I believe that the basic principles of risk-focused supervision are relevant to most supervisory systems in industrial and developing countries. However, I would caution those attempting to introduce the U.S. supervisory model as it exists in this country to other countries, particularly where the characteristics of the banking sector differ markedly from those of the United States. Even in the United States, we have very different approaches to supervising large, complex banking organizations and smaller community banks. First of all, the U. S. financial system is based on several fundamental factors. The first is a well-developed rule of law that enables regulators to administer their responsibilities effectively. This legal framework also ensures the enforceability of contracts, removing problems when borrowers are unwilling rather than unable to repay loans. For example, the ability to seize collateral of borrowers in default is essential if banks are to mitigate risks. As you know, difficulties in this regard have contributed to bank losses in many countries around the globe. The second fundamental element of our system is the availability of a large volume of high-quality financial information. For both banks and corporations, a sound system of accounting and disclosure that provides accurate, timely, and complete information is needed for banks to properly assess and manage risks and for supervisors to ensure that the institutions are operating in a safe and sound manner. The third element is that the U.S. supervisory agencies are both operationally independent and sufficiently funded to carry out their duties. In addition, supervisory staff must have a basic understanding of credit analysis and risk management in banking organizations. We also know from experience that connected lending can weaken banking systems by distorting the incentives of bank owners and managers to manage risk properly. Thus, a fourth critical element that underlies our system is restrictions on and disclosure of lending to bank affiliates, shareholders, and managers. A similar concern underlies our separation of banking and commerce, something with which I had personal experience when I worked at the Federal Reserve Bank of St. Louis more than thirty years ago. My responsibilities included implementation of the new regulations for one-bank holding companies. For the first time one-bank holding companies no longer could have both a bank and nonfinancial subsidiary. This separation eliminates any temptation banks might have to evaluate a commercial affiliateís loan application less objectively than that of an unaffiliated firm. In countries that are still developing their system of banking supervision, such a separation can reduce the need for bank supervisors to ensure armís-length transactions between banks and their commercial affiliates, thus freeing up scarce supervisory resources. Finally, our system was established to supervise the activities of for-profit, private-sector, commercial banks, and it is wholly incompatible with a banking system that contains widespread government-directed lending. Once the responsibility for taking risk has been removed from bank managers, their incentive for monitoring and managing risk is greatly diminished. Moreover, the incentive of the supervisory authorities, which are part of the government structure, to criticize lending that was granted at the behest of the government is limited. As a result, one of the first steps toward implementing a rigorous supervisory framework must be the elimination of such practices in the banking sector. In the absence of these fundamental elements, the application of the U.S. supervisory system and many similar systems is likely to be unsuccessful. I encourage you and your colleagues, who provide such valuable skills and resources to developing countries, to continue focusing the bulk of your attention on introducing or improving these critical elements of infrastructure for effective supervision in countries that are lacking these attributes. In addition, as I have mentioned, one of the key aspects of our supervisory approach in the United States is our increasing reliance on the evaluation and testing of banksí own risk management systems. This aspect of our supervisory approach probably has the least relevance for developing countries that lack the fundamental factors I have just outlined. The growing sophistication of some global banking organizationsí internal risk-rating systems has led the Basel committee to propose incorporating these models in the calculation of capital requirements under the Basel II Capital Accord. However, the use of such models in calculating capital requirements is likely to be restricted to a limited subset of internationally active banking organizations, given the modelís reliance on accurate data and the expense involved in developing these techniques. As you are undoubtedly aware, banks in countries with poor data and resource constraints are unlikely to employ high-quality risk management systems. Relying on the systems used by those banks to measure the safety and soundness of institutions may give supervisors little useful information about the condition of their banking sector. Instead, supervisory policies and procedures created in developing countries should focus on the risk environment in that market. For example, if the information supplied by banking organizations is poor and the auditing profession is underdeveloped, examiners should focus on validating accounts and records, valuing risk assets, and verifying the accuracy of financial statements. United States supervisors played this role earlier in the evolution of our banking system. If the banking sector engages primarily in straightforward credit-extending and deposit- taking activities, a system geared toward intensive credit review and transaction testing may be more appropriate. Certainly the years of regulatory report verification and large scale transaction testing allowed our supervisory system to develop skills in assessing borrowersí ability to repay, verifying the adequacy of internal controls, and recognizing signals that reported information may not reflect the true condition of the financial institution. It is difficult to gauge whether, without this experience, we could have shifted effectively to our current risk management intensive system of supervision. Another issue that receives a great deal of debate in this country and in supervisory systems around the world is whether a single regulatory body is most efficient for supervising financial institutions. As you are aware, the U.S. banking supervisory system is composed of a large number of regulatory agencies. The Federal Reserve has argued against the creation of a single regulatory body outside the central bank, given the valuable information that the supervisory process provides to us in maintaining financial-market stability. However, compelling arguments have been made regarding efficiencies created by housing the entire financial supervisory apparatus under one roof. In the case of developing countries, a central consideration is the structure and character of the government itself. In countries with strong traditions of bureaucratic control over economic decisionmaking, consolidating the regulatory function may prove counterproductive because that agency would have tremendous power and few checks and balances. Further, such consolidation is likely to be a larger problem if the supervisory agency is not independent of other government functions. Current Issues Facing Global Supervisors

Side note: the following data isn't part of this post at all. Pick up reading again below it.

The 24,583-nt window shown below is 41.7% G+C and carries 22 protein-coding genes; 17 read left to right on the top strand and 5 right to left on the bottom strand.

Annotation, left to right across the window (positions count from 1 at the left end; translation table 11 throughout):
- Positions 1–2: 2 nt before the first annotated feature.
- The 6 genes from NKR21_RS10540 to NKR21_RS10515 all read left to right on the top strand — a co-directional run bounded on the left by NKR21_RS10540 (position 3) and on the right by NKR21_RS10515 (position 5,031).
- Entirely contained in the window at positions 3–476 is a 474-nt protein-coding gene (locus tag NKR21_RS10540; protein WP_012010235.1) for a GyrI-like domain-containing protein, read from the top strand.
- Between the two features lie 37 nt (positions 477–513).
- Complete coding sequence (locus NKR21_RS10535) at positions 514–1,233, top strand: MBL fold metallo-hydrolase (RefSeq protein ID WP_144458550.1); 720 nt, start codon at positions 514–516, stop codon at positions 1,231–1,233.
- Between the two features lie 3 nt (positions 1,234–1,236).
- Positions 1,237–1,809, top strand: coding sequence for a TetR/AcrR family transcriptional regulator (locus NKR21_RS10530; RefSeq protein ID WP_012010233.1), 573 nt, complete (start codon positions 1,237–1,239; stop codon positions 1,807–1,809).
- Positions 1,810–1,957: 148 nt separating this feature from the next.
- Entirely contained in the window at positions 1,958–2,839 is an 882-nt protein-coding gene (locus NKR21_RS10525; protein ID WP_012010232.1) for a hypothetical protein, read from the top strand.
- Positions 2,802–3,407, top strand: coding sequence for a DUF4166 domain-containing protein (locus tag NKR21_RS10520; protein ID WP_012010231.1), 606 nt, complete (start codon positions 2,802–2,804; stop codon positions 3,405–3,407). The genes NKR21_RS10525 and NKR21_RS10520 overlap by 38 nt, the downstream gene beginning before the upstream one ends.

Finally, I would like to discuss a key issue related to the supervision of foreign banking organizations that arises in a dramatic fashion every few years. This issue is the importance of ensuring that banking organizations maintain controls for their foreign affiliates that are sound and independent local managementís influence. History has shown that foreign affiliates are particularly vulnerable to internal control problems. The failure of Barings Bank and the losses incurred by institutions such as Daiwa Bank and, most recently, Allied Irish Bank were directly related to a failure in proper control of foreign affiliates. In most cases these losses could have been avoided by ensuring that the bankís control procedures--for example, segregation of duties and the conduct of thorough and independent internal audits--were functioning properly. Even under a risk-focused approach, supervisors must ensure that bank management is providing adequate controls for all aspects of the business, even those that appear relatively minor in scope. A number of banking organizations from developing countries have also had difficulties related to inadequate controls in recent years, particularly banks from countries with weak supervisory oversight. The difficulties have created significant losses for these banking organizations. The lessons from these cases for developing country supervision are that basic control functions are critical to all organizations, no matter what the size, and that banks operating overseas must be monitored carefully and continuously. Related to these cases is the broader issue of implementing a rigorous supervisory structure for foreign banking organizations. We have seen in our markets that the increased competition produced by opening the banking sector to foreign institutions can enhance efficiency. For developing countries, the introduction of foreign competition is likely also to introduce a transfer of skills to the local banking community. Staff trained by foreign bankers often move to local institutions, and foreign bankers themselves have been involved in training local banking staff. For example, in the Peopleís Republic of China, a prominent U.S. banking organization has been providing training for staff and executives of state-owned, local banks--training the organization believes will benefit its business in the longer run by increasing the sophistication of the market as a whole. Yet from the perspective of the home country supervisor, introducing an appropriate supervisory apparatus is important to monitor the activities of these banks and to enhance the host supervisorís understanding of the global institution and supervisory framework in the home country market. The development of a clear supervisory framework for foreign banking organizations will improve the safety and soundness of the banking sector as a whole. And in addition, the supervision of foreign banking organizations may provide a training opportunity to host supervisors in developing countries, given the quality of information and risk management practices in many foreign banking organizations operating in their market. Conclusion
The increasingly integrated nature of financial sectors around the world has increased the importance of sound banking supervision in all financial markets. The U.S. experience provides valuable lessons for the development of effective supervision in developing countries, but those lessons must be viewed within the institutional context of each market. The earlier stages of development in our system may hold the most important practices for developing countries. I wish you all the best in your very important work in this field and have greatly enjoyed the opportunity to speak with you today.